Follow
Share
Find Care & Housing
If the NEW POA is done in Georgia, and the person currently resides in Georgia, then the newest POA for Healthcare, done in the current state, will supercede the one that was done prior to the current on, and in another state where the person DID reside, but does no longer reside. A new Health Care directive states current wishes, no matter what previous wishes were, no matter what state they were made in. Certain States do not allow certain things that others may allow. So just get the advanced directive papers for the CURRENT STATE and fill them out. All other directives, written before this, will be no good. No matter their State.
Helpful Answer (0)
Reply to AlvaDeer
Report

Short answer, Yes.
Helpful Answer (1)
Reply to Isthisrealyreal
Report

Latrn, two separate documents for two different states would cause confusion as to which one takes precedence.  As Alva explained, POAs' dates of execution take precedence; typically when one is amended, the new document specifically revokes the earlier document.   That's the way I've seen it handled in estate planning firms for which I worked.

What I think you might consider doing is contacting either an estate planning or elder law attorney (after doing research and finding one with experience and knowledge in his/her field that reflects several years of practice), and ask that attorney to prepare one document for both states.   Do research though to find an attorney with whom you're comfortable.  If you need guidance on this and on finding qualified attorneys in this field, post again.

The attorney would either research the second state, or contact an attorney in that state and work together to produce a document valid in both states.

Or, if I misunderstood and the goal is to have the Georgia document take precedence, then a new document should be drawn up and the Maryland one specifically revoked in the new document.  That alleviates any confusion which one prevails.
Helpful Answer (1)
Reply to GardenArtist
Report

This support site is great for caregiving advice but when I comes to legal issues I often cringe at what people write. Consult an attorney regarding legal matters.
Helpful Answer (0)
Reply to MammaDrama
Report
AlvaDeer Aug 10, 2020
Advance directives are much more simple than POA for financial. They are passed out in hospitals typically now, with the hospital offering social workers to help with filling out according to patient wishes, and often volunteer notary publics coming in to witness them. They can be drawn off of the computer online, and can be state specific. My hospital, Kaiser , has them online to be drawn off by computer. They are very basic, and cover mostly what heroic measures a patient wishes to have. I would never suggest that a form for FINANCIAL POA be done alone online, but people do that as well; that I feel is work definitely for one's lawyer. But doctors can easily assist and guide with POLSTS (also state specific) and with advance directives. Over all I think the advice to see an attorney is good advice. And often the forum ends up out of bounds with personal experience (what drugs to take or not), when it is the perview of the patient's MD to advise on this. Overall I sure do agree with you.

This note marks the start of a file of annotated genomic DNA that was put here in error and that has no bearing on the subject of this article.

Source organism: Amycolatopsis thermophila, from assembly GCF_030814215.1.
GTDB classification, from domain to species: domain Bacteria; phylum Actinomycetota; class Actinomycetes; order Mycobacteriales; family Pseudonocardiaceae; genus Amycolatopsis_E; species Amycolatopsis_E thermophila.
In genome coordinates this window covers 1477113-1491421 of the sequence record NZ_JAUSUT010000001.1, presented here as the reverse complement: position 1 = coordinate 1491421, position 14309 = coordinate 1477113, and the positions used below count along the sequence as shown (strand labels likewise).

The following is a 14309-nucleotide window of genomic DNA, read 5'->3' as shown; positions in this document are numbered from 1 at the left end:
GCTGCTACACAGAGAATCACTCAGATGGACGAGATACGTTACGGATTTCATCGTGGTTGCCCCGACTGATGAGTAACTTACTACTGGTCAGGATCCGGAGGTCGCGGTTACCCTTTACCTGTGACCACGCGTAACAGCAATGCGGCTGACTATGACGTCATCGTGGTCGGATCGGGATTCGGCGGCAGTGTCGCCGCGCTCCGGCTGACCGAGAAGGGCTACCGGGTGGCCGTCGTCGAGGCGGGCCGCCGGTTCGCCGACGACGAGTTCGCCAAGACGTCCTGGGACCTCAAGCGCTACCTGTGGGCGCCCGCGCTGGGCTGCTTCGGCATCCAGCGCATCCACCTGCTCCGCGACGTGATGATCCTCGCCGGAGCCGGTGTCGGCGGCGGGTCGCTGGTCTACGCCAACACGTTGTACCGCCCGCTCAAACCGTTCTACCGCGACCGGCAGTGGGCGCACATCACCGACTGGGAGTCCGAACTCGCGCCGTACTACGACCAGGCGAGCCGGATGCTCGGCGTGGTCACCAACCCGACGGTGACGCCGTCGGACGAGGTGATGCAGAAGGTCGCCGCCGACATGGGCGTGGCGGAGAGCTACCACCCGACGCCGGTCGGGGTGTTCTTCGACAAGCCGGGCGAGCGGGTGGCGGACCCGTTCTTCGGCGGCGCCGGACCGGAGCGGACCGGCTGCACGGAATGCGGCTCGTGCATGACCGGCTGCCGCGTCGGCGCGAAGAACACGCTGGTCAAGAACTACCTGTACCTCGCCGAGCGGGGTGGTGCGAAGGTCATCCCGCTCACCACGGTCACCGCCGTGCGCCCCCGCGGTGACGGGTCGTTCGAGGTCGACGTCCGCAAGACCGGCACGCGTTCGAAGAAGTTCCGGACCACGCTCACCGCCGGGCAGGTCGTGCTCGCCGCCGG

(0)
Report
See 1 more reply
Power of Attorney for Health care goes according to the LATEST written. The state doesn't matter. It simply states the wishes of the person, and designated the person privvy to private medical information and to make decisions if the person cannot make his own.
That I know of there is no reason to make a new medical directive when one changes states, though there may be things one state has such as "right to die" in Oregon or California, that another doesn't. A Medical Directive doesn't often address this, but may.
When one changes states it is fine to check with a new doctor. But I think an advance directive states one's wishes wherever they reside.
Helpful Answer (0)
Reply to AlvaDeer
Report

I really don’t think that POAs are state specific. It’s a contract entered into between a person and their chosen representative asking the representative to act in their best interests in making decisions for them should they become unable to make them themselves. These contracts can be for medical or financial decisions or both. I know state laws are different and if the decisions are complicated or the POA has any questions about what to do, it is their responsibility to research the best and legal course of action
Helpful Answer (0)
Reply to Ahmijoy
Report
AlvaDeer Aug 10, 2020
Ahmijoy, I was just thinking of you today and wondering, thinking I haven't seen your name lately. Glad to see you. Perhaps I just didn't read carefully enough and you have been here all along.
(0)
Report
See 1 more reply
Ask a Question
Subscribe to
Our Newsletter